On day two of my time with the Amish, we arrive on schedule at my host family’s home. They had already been up for four hours and finished their morning chores of feeding the animals, starting the kitchen activities along with the host of other duties needed to keep the farm moving.
I had been scheduled to have three meetings this day. The first was with a major focus of the community’s concern. It was woman who was struggling beyond the Amish’s ability to help. Sam, the Bishop of the Amish community, his wife Clara, the woman and I sat in a room about 20’x20’. We were all sitting about 12’ to 15’ apart, a distance to which I was not accustomed but might represent the distance between our cultures. Clara sat in her starched solid color dress held together by straight pins (buttons not allowed), serene in her extra starched white bonnet with strings dangling, black hose and black shoes. The other woman was also in starched garb trying to hold with Amish traditions but appeared more disheveled. Sam sat comfortably in his blue shirt and black pants at a desk with his back turned slightly away from the process as if trying to be invisible. In his way, he was trying to help the other woman feel safe also.
Feeling safe while being emotionally vulnerable with each other is a major challenge within their culture. Boundaries are often unhealthy as the well-doers take on too much responsibility for other’s issues. Sometimes their over-involvement is not appreciated but that concern is not often voiced. While once traveling with Jake, Sam’s brother, he commented on how wide open the canyon and terrain was in the Texas Panhandle. I remarked to him how my wife feels smothered in Ohio by all the tall trees. He replied that the trees make him feel safe. It is interesting how one person can feel smothered and another safe in the same environment. This other woman was feeling smothered and this was confusing to the Amish community.
As an outsider, I knew my major task was to just be present, safe and approachable. I wanted to display for Sam and Clara how to be safer for people which in turn would help them be more open. Openness in areas where there might be a lot of pain, is not a treasured commodity for the Amish. The way I showed them how to do this was to talk to Clara with the other lady in the room. She was watching me very closely.
Because of my history with Sam and Clara, Clara was ready to talk openly. She talked about the things she had learned at The Hideaway and how she had been applying the principles. She had found herself stuck in one area and we hammered it out together. All the while, the other lady was watching, listening and sporadically writing on a notepad she held tightly in her hands.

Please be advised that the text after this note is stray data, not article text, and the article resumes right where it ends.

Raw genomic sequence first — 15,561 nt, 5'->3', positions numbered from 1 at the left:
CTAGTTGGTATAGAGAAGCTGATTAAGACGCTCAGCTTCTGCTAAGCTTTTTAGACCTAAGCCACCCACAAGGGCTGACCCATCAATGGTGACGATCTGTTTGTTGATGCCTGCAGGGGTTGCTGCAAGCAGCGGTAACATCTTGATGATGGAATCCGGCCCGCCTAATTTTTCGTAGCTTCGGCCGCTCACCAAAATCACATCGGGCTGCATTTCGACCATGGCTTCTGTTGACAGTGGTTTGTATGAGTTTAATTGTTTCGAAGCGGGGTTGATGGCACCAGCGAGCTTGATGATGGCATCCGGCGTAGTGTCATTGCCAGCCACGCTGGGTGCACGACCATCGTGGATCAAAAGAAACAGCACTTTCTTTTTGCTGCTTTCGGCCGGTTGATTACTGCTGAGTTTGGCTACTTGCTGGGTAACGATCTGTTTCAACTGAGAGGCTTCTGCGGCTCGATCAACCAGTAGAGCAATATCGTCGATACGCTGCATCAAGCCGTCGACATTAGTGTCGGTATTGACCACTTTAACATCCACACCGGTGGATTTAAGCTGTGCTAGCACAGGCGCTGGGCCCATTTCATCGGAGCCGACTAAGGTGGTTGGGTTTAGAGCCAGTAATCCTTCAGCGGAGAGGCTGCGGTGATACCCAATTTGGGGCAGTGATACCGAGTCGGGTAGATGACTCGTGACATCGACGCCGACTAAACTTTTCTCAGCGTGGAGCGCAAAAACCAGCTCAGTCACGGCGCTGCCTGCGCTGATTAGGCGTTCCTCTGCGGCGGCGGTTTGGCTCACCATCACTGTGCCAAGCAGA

Then, without fanfare, the other lady got up and changed her seat. She now sat almost directly in front me, which was a change from her previous position out of my line of sight. She was ready to talk. While what she talked about was important to her, I couldn’t help but see a clear reality. We were living in different cultures and her story was clearly hers, and the pain was all too familiar. The human condition is truly universal. No exceptions, no matter how far you try to isolate yourself. The same pains show up.
We talked about 2 hours and I was very careful not to give advice. She had had enough of that already. She was just looking for a safe environment to express her pain. All the while I would stop and explain to Sam and Clara what I was doing that allowed this pain-filled woman to share. I did this in front of everyone hoping that the three of them would learn how to be safe to others.
It was lunch time (dinner), we all ate together and enjoyed our visit. We began and ended our meal with a silent prayer of thanksgiving. No getting up from the table until everyone had eaten and God had been appropriately recognized. The television was not blaring in the background and the children were not hitting each other. A real delight.
The afternoon was filled with another meeting of the leaders of the community. The Bishop, the Deacon and several church members. All with their spouses which numbered around 20, filled another home’s meeting room. This time, I was there to advise them on how to deal with difficult people and situations. As I listened to their concerns it sounded just like many other meetings I had been involved with church leaders. Again, similar issues regardless of the culture.
We ended this meeting with another meal. Men served themselves first, making open face sandwiches of fried venison patties. The men scattered to the meeting room or too the porch. The women and female children stayed in the kitchen fixing their sandwiches after the men. The boys were all outside doing something, surely all productive.
I was invited to their church service to be held the following day, Sunday. This is not an invitation given to everyone, yet I declined. My Pennsylvania Dutch and High German is a little rusty, so I was afraid I wouldn’t get much out of the service. I was however, again honored that they would invite me into this part of their lives. I can’t wait to see what Monday brings.